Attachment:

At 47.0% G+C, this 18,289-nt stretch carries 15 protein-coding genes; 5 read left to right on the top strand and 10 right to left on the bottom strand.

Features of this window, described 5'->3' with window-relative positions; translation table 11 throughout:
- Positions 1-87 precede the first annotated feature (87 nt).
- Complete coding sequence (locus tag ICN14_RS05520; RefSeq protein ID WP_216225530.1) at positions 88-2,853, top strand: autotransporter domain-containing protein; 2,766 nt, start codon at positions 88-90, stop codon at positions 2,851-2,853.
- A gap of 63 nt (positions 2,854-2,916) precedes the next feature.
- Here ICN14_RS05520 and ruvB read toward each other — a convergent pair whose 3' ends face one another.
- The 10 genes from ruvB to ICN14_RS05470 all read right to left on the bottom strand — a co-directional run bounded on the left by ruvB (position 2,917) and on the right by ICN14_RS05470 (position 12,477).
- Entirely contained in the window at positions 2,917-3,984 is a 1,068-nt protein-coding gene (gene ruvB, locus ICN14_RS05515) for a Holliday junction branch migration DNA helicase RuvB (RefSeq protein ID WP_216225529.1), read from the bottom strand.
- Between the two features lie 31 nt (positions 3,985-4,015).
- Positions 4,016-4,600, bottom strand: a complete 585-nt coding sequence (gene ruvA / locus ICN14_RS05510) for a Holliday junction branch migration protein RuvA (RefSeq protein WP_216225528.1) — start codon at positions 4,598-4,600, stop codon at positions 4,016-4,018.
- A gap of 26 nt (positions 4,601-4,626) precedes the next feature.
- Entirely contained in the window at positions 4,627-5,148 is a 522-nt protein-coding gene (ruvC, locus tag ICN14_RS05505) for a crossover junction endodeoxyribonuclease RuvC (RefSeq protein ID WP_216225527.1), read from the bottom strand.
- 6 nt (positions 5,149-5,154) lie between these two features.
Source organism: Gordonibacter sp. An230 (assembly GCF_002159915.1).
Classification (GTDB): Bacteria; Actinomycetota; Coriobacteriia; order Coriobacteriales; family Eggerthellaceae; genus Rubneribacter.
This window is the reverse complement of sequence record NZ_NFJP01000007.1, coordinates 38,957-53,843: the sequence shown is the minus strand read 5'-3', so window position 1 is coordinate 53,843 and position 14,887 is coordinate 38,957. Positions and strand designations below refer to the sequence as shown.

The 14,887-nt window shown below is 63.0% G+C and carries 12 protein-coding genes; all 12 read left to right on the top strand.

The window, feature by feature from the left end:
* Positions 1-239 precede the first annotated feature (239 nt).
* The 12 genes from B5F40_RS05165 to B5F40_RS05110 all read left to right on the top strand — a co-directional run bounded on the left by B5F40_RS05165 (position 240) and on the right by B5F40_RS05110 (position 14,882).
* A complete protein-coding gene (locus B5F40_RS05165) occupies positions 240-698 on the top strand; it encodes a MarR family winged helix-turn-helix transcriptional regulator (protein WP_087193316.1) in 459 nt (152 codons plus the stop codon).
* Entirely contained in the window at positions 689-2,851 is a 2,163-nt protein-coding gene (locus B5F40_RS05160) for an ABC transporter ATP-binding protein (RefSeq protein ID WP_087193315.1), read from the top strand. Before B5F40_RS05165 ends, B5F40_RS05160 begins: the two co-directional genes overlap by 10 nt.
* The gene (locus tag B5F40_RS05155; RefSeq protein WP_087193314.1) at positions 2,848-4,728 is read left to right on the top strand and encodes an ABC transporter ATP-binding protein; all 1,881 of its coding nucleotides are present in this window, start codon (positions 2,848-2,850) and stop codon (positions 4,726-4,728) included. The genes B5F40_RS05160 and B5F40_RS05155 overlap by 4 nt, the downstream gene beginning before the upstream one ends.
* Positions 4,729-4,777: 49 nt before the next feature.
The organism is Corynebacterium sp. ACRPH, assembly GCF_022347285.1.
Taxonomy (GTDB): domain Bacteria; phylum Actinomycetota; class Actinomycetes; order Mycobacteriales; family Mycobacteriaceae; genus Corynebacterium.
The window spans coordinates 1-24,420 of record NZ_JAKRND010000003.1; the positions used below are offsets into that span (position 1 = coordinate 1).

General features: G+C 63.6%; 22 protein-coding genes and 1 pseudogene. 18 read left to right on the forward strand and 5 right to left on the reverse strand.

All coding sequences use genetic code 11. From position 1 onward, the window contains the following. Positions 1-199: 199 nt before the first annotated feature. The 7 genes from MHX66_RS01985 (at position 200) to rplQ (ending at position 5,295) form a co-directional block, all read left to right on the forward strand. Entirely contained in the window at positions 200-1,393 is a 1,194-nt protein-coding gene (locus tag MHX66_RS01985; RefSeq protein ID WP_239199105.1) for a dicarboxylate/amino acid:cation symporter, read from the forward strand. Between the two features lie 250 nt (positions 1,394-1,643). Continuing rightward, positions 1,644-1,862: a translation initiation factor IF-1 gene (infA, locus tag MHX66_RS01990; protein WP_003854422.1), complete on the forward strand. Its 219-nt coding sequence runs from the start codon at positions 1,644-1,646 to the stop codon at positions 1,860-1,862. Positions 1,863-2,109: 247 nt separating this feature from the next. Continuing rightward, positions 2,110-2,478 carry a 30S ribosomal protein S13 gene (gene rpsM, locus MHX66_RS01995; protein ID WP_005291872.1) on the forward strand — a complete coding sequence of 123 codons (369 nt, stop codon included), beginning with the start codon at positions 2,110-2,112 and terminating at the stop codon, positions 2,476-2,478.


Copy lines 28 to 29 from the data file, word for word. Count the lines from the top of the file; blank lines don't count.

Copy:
General features: G+C 63.6%; 22 protein-coding genes and 1 pseudogene. 18 read left to right on the forward strand and 5 right to left on the reverse strand.

All coding sequences use genetic code 11. From position 1 onward, the window contains the following. Positions 1-199: 199 nt before the first annotated feature. The 7 genes from MHX66_RS01985 (at position 200) to rplQ (ending at position 5,295) form a co-directional block, all read left to right on the forward strand. Entirely contained in the window at positions 200-1,393 is a 1,194-nt protein-coding gene (locus tag MHX66_RS01985; RefSeq protein ID WP_239199105.1) for a dicarboxylate/amino acid:cation symporter, read from the forward strand. Between the two features lie 250 nt (positions 1,394-1,643). Continuing rightward, positions 1,644-1,862: a translation initiation factor IF-1 gene (infA, locus tag MHX66_RS01990; protein WP_003854422.1), complete on the forward strand. Its 219-nt coding sequence runs from the start codon at positions 1,644-1,646 to the stop codon at positions 1,860-1,862. Positions 1,863-2,109: 247 nt separating this feature from the next. Continuing rightward, positions 2,110-2,478 carry a 30S ribosomal protein S13 gene (gene rpsM, locus MHX66_RS01995; protein ID WP_005291872.1) on the forward strand — a complete coding sequence of 123 codons (369 nt, stop codon included), beginning with the start codon at positions 2,110-2,112 and terminating at the stop codon, positions 2,476-2,478.